UK: Employment Legal Update October 2018

Last Updated: 6 November 2018
Article by Hewitsons LLP

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Vicarious Liability

In the recent case of WM Morrison Supermarkets Plc v Various Claimants, the Court of Appeal upheld the decision of the High Court that Morrisons was vicariously liable for an employee leaking the personal data of almost 100,000 employees.

Mr Skelton was employed by Morrisons as a senior IT internal auditor. He developed a grudge against Morrisons after being subject to disciplinary proceedings for using postal facilities for private purposes. A few months later, Morrisons' HR team gave Mr Skelton an encrypted USB stick which included the personal data of a number of employees that was needed for the purposes of an external audit. The data included employee names, addresses, gender, dates of birth, phone numbers, national insurance numbers, bank details and salary. Without authorisation from Morrisons, Mr Skelton copied the data to a personal USB stick and then posted it online (under the name of another employee, who he sought to frame). He also sent the data to several newspapers. Mr Skelton was subsequently jailed for fraud under the Computer Misuse Act 1990 and the Data Protection Act 1998 ('DPA').

Following the data breach committed by Mr Skelton, over 5,500 employees brought a group claim against Morrisons for a breach of duty under the DPA, misuse of private information and breach of confidence.

The Court of Appeal held that although Morrisons was not directly liable for the data breach, it was vicariously liable. The Court of Appeal confirmed that nothing in the DPA excluded the possibility of vicarious liability, or the scope for liability for misuse of private information or breach of confidence.

The key consideration for the Court of Appeal was therefore the nature of Mr Skelton's job and whether this had a sufficient connection with the wrongful act, making it right to hold Morrisons accountable. The Court found that Mr Skelton was entrusted with the data and his job was to handle and disclose it to the auditors. The Court felt there was an unbroken chain of events and that there was a sufficient connection between Mr Skelton's role and the data breach to hold Morrisons accountable. This case is unusual because the employee's motive was not to achieve a personal benefit or to inflict injury to a third party, but to harm the employer. Morrisons argued that establishing vicarious liability would further Mr Skelton's criminal aims. However, the Court confirmed that motive is irrelevant to vicarious liability.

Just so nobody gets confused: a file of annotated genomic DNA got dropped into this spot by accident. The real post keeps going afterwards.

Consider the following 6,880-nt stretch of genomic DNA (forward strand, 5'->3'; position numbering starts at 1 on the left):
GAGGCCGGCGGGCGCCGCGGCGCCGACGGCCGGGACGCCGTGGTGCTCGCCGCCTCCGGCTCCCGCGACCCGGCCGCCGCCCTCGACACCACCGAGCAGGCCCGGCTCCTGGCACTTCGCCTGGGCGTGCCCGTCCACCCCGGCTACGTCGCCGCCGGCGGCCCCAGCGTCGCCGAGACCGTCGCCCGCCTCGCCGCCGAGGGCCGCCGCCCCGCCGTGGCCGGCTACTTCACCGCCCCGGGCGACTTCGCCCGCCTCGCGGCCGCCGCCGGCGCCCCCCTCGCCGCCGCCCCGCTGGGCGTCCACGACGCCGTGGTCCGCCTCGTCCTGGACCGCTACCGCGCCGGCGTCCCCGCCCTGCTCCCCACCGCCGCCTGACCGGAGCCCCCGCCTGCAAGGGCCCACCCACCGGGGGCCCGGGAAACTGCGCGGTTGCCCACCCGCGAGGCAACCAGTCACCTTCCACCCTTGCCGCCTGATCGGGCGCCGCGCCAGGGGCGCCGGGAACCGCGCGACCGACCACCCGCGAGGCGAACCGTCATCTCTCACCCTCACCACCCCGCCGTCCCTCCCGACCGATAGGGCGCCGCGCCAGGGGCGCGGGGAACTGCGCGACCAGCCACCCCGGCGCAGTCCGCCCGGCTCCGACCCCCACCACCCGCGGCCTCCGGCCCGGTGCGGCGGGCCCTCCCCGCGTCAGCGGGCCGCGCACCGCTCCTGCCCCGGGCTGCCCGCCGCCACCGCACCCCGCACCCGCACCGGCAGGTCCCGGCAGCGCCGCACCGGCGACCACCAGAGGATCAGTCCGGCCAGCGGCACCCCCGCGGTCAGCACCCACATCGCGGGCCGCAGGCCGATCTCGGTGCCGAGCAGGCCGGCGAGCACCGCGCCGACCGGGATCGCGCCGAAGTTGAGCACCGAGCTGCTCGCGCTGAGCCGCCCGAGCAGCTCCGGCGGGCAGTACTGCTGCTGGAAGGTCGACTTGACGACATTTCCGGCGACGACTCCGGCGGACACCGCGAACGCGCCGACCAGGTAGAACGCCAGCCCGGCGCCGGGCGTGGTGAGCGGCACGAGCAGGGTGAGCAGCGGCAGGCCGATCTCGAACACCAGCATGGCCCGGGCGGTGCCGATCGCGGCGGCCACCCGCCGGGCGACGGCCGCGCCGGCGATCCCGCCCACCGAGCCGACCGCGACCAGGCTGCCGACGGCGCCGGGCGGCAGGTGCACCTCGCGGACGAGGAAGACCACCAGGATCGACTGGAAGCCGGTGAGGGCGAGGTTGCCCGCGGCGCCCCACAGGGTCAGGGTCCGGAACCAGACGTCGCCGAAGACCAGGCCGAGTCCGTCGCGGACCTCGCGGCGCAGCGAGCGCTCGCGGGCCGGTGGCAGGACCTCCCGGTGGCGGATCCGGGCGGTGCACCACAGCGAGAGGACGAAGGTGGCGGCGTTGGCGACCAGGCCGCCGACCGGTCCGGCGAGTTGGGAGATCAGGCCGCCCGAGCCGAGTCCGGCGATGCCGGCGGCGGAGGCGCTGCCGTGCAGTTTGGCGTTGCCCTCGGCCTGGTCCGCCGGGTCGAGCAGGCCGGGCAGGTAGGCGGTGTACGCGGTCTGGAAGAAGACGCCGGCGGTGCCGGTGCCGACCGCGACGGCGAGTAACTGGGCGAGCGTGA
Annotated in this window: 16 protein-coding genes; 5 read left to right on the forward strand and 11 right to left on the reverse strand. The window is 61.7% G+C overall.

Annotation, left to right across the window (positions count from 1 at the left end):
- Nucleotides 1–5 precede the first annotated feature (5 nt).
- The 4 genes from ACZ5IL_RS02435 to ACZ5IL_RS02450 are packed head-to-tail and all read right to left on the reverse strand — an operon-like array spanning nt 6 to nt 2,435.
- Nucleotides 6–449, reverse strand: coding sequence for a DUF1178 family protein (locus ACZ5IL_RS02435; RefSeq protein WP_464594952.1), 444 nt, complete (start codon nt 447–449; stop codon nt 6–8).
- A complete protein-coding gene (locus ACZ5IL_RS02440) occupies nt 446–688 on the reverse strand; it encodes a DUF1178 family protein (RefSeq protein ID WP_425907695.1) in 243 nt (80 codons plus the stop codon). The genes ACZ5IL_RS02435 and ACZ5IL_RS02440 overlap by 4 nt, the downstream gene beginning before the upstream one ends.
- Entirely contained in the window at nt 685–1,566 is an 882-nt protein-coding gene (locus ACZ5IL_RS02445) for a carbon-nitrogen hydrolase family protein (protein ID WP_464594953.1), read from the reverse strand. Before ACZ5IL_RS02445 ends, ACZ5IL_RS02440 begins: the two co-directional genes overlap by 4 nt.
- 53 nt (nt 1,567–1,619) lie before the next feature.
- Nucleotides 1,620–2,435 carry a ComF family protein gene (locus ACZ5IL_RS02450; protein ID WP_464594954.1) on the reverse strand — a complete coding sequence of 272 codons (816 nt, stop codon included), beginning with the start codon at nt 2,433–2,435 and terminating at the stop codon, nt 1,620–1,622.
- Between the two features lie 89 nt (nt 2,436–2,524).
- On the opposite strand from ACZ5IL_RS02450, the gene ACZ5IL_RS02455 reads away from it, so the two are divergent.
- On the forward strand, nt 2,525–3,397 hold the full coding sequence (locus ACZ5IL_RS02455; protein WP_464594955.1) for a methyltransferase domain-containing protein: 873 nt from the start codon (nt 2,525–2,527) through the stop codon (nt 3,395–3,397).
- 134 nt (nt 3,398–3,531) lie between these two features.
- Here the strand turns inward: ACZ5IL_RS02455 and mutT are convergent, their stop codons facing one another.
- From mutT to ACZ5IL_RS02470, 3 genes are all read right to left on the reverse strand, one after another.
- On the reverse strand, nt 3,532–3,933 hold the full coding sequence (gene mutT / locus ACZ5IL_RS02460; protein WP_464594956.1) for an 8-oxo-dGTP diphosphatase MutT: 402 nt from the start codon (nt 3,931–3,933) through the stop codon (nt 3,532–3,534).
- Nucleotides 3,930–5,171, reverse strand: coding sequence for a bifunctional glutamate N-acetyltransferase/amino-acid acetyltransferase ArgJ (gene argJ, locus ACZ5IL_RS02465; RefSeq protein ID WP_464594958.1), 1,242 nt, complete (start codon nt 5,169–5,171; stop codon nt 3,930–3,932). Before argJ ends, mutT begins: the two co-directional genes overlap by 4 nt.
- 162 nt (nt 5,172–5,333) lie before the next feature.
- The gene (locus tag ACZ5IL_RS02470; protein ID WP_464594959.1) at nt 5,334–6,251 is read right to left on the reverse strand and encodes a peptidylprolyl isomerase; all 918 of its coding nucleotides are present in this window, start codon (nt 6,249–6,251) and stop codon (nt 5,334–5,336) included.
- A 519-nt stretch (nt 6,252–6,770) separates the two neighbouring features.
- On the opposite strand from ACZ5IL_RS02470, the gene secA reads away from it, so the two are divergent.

In the case of Lee v Ashers Baking Company Limited, the Supreme Court has ruled that a Christian bakery's refusal to bake a cake with a message supporting gay marriage was not direct discrimination.

Mr Lee, a gay man, asked Ashers, a business owned by a Christian family, to bake a cake decorated with Bert and Ernie of Sesame Street and the words "Support Gay Marriage". Ashers refused to make the cake due to the family's religious beliefs. Mr Lee had originally brought a successful discrimination claim in the Northern Irish courts, but the Supreme Court has since overturned this ruling.

The Supreme Court found that Ashers' objection to making the cake was not to Mr Lee's sexual orientation, but to the message on the cake. The Court was satisfied that Ashers would have refused to bake the same cake for a heterosexual customer and that the bakery would have baked Mr Lee a different cake, without the particular message requested. The Court found that there was no evidence that Ashers discriminated against gay people and it was not enough that the refusal to bake that particular cake had something to do with the sexual orientation of some people.